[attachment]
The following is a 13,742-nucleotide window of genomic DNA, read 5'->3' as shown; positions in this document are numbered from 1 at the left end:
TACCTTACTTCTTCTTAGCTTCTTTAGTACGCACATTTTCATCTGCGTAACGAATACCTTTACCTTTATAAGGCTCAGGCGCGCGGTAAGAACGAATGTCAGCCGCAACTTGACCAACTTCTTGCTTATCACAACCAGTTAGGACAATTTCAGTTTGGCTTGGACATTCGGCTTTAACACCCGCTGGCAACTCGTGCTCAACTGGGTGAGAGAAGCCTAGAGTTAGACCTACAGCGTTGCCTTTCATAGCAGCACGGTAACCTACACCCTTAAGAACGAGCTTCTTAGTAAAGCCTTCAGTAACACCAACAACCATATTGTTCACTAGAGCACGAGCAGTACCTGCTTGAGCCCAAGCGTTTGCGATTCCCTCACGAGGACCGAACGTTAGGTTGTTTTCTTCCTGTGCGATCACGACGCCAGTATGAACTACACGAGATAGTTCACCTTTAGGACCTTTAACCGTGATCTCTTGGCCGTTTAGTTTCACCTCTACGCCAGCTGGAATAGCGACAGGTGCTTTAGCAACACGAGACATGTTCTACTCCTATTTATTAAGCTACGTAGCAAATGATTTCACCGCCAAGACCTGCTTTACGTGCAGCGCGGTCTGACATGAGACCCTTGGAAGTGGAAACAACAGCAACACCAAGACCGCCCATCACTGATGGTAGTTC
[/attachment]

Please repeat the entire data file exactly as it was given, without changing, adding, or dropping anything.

The following is a 13,742-nucleotide window of genomic DNA, read 5'->3' as shown; positions in this document are numbered from 1 at the left end:
TACCTTACTTCTTCTTAGCTTCTTTAGTACGCACATTTTCATCTGCGTAACGAATACCTTTACCTTTATAAGGCTCAGGCGCGCGGTAAGAACGAATGTCAGCCGCAACTTGACCAACTTCTTGCTTATCACAACCAGTTAGGACAATTTCAGTTTGGCTTGGACATTCGGCTTTAACACCCGCTGGCAACTCGTGCTCAACTGGGTGAGAGAAGCCTAGAGTTAGACCTACAGCGTTGCCTTTCATAGCAGCACGGTAACCTACACCCTTAAGAACGAGCTTCTTAGTAAAGCCTTCAGTAACACCAACAACCATATTGTTCACTAGAGCACGAGCAGTACCTGCTTGAGCCCAAGCGTTTGCGATTCCCTCACGAGGACCGAACGTTAGGTTGTTTTCTTCCTGTGCGATCACGACGCCAGTATGAACTACACGAGATAGTTCACCTTTAGGACCTTTAACCGTGATCTCTTGGCCGTTTAGTTTCACCTCTACGCCAGCTGGAATAGCGACAGGTGCTTTAGCAACACGAGACATGTTCTACTCCTATTTATTAAGCTACGTAGCAAATGATTTCACCGCCAAGACCTGCTTTACGTGCAGCGCGGTCTGACATGAGACCCTTGGAAGTGGAAACAACAGCAACACCAAGACCGCCCATCACTGATGGTAGTTC